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NFSC 470 Seminar MNT Review of Clinical Nutrition. What are some signs/symptoms of dysphagia? What labs might be affected?. If dysphagia doesn’t resolve and you must recommend a tube feeding, where would you recommend it be placed and why?.

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slide3
If dysphagia doesn’t resolve and you must recommend a tube feeding, where would you recommend it be placed and why?
slide7

What are the nutrition implications of chronic gastritis? In other words, the absorption of what vitamin might be affected, and this would lead to what condition?

slide8
What are the most common causes of gastric ulcers? What recommendations would you give to your patients with ulcers?
slide9
The post-gastrectomy diet is designed to decrease risk for dumping syndrome. What are the primary tenets of this diet?
slide10

What are the signs of fat malabsorption? What are the nutritional implications? What are your dietary recommendations for someone with fat malabsorption, in general??

for someone with acute pancreatitis who requires a tube feeding where should it be placed and why
For someone with acute pancreatitis who requires a tube feeding, where should it be placed and why?
slide27
What pair of lab values may indicate dehydration? (Tell me which way they’d be off, either elevated or depressed).
slide32
In renal failure, how would you expect the following labs to change? (Indicate up, down, or n/c for no change)

___BUN ___creatinine

___uric acid ___K+ (potassium)

___ PO4 (Phosphorus)

___ Hgb/Hct __albumin

list the desirable or optimal values
List the “desirable” or “optimal” values:
  • Total cholesterol (for people age 30+) ____________
  • LDL cholesterol __________
  • HDL cholesterol __________
  • TG (triglycerides) __________
  • Blood pressure ______________
  • Fasting blood glucose (range) ____________
  • Serum albumin ___________
slide39
What type of dietary fiber helps reduce serum cholesterol? How does it do it? What are some good food sources?
what are the main tenets for the tlc diet therapeutic lifestyle changes
Nutrient

Saturated fat

Polyunsaturated fat

Monounsaturated fat

Total fat

Carbohydrate

Fiber

Protein

Cholesterol

Recommended Intake

What are the main tenets for the TLC diet? (Therapeutic Lifestyle Changes)
enteral nutrition
Enteral Nutrition
  • Indications
    • Patient must have a functioning GI tract
    • Malnourished patient expected to be unable to eat >
    • Normally nourished patient expected to be unable to eat >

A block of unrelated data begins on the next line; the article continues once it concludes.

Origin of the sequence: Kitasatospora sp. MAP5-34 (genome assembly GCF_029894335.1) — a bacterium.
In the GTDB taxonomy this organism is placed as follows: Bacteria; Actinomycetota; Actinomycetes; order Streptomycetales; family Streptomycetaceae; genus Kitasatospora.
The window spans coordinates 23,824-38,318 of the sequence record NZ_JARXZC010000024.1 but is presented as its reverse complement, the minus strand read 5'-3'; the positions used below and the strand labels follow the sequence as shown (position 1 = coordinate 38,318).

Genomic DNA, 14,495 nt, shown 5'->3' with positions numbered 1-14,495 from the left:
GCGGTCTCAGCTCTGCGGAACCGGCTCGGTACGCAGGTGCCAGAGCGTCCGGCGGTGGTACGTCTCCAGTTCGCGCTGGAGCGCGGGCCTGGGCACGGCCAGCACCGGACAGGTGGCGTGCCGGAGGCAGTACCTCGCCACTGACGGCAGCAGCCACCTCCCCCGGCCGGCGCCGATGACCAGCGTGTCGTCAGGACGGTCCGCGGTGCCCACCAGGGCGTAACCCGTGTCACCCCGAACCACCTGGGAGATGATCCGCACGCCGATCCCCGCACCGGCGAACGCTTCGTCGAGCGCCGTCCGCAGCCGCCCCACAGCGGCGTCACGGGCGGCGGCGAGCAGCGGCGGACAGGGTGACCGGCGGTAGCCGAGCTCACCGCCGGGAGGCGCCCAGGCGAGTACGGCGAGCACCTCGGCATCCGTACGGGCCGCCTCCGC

• (anorexia, comotose, head/neck surgery, hypermetabolic, adaptive phase of SBS, upper GI obstruction if TF can be placed beyond it)
slide43
Contraindications
    • Intractable vomiting and/or diarrhea
    • Intestinal obstruction, ileus, or bleed
    • Early SBS
    • Fistula
    • Early short-bowel syndrome
    • Pt. intolerance
    • No enteral access/pt. refusal
    • Pt. expected to eat within reasonable timeframe
    • Aggressive therapy not warranted
slide44
Types of formulas
    • Intact (Standard)
    • Hydrolyzed (Elemental)
    • Modular
  • Kcals:
    • Standard
    • Concentrated
  • Osmolality
enteral calculations
Enteral Calculations

Volume:

rate (ml/hr) x 24 hours = ml total volume/day

Kcals:

volume x kcal/ml = kcals

Protein:

g_ x volume (L) = g prot/day

L

Water:

volume x %free water (plus flushes) = ml/day

(Review Homework Problems)

parenteral nutrition
Parenteral Nutrition
  • TPN = Total Parenteral Nutrition
  • Provision of nutrients intravenously
    • Central
    • Peripheral (PPN)
  • For patients who are already malnourished or have the potential for developing malnutrition and who are not candidates for enteral nutrition
slide49
Indications for TPN
  • NPO for extended period (>10 days)
  • Enteral nutrition support projected to be inadequate for >14 days
  • Extensive small bowel resections
  • Radiation enteritis
  • Intractable diarrhea/vomiting
  • GI tract obstruction
  • Severe acute pancreatitis
  • Fistula
slide50
B. Contraindications

1. Patients for whom EN would meet requirements

2. Terminally ill patients.

routes for parenteral nutrition central venous access52
Routes for Parenteral NutritionCentral Venous Access
  • PICC Line
    • Peripherally inserted central catheter
      • Easier to insert than central line
peripheral parenteral nutrition ppn